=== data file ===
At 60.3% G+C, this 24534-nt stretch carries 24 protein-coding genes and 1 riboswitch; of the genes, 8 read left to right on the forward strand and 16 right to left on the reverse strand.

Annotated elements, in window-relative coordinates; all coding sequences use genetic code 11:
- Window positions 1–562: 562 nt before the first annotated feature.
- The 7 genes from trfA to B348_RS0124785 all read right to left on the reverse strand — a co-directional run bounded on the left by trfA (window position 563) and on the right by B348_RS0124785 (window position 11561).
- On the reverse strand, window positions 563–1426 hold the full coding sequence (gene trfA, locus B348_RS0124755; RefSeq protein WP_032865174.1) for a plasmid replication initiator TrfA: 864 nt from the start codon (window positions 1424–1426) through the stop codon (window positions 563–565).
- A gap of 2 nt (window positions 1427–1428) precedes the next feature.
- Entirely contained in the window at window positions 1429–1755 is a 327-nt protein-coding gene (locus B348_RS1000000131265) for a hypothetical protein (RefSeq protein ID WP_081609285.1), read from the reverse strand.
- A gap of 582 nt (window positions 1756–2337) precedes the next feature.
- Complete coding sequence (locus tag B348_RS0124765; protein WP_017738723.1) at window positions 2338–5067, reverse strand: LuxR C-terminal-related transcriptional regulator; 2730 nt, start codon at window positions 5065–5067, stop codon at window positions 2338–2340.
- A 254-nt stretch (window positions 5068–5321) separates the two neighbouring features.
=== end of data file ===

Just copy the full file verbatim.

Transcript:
At 60.3% G+C, this 24534-nt stretch carries 24 protein-coding genes and 1 riboswitch; of the genes, 8 read left to right on the forward strand and 16 right to left on the reverse strand.

Annotated elements, in window-relative coordinates; all coding sequences use genetic code 11:
- Window positions 1–562: 562 nt before the first annotated feature.
- The 7 genes from trfA to B348_RS0124785 all read right to left on the reverse strand — a co-directional run bounded on the left by trfA (window position 563) and on the right by B348_RS0124785 (window position 11561).
- On the reverse strand, window positions 563–1426 hold the full coding sequence (gene trfA, locus B348_RS0124755; RefSeq protein WP_032865174.1) for a plasmid replication initiator TrfA: 864 nt from the start codon (window positions 1424–1426) through the stop codon (window positions 563–565).
- A gap of 2 nt (window positions 1427–1428) precedes the next feature.
- Entirely contained in the window at window positions 1429–1755 is a 327-nt protein-coding gene (locus B348_RS1000000131265) for a hypothetical protein (RefSeq protein ID WP_081609285.1), read from the reverse strand.
- A gap of 582 nt (window positions 1756–2337) precedes the next feature.
- Complete coding sequence (locus tag B348_RS0124765; protein WP_017738723.1) at window positions 2338–5067, reverse strand: LuxR C-terminal-related transcriptional regulator; 2730 nt, start codon at window positions 5065–5067, stop codon at window positions 2338–2340.
- A 254-nt stretch (window positions 5068–5321) separates the two neighbouring features.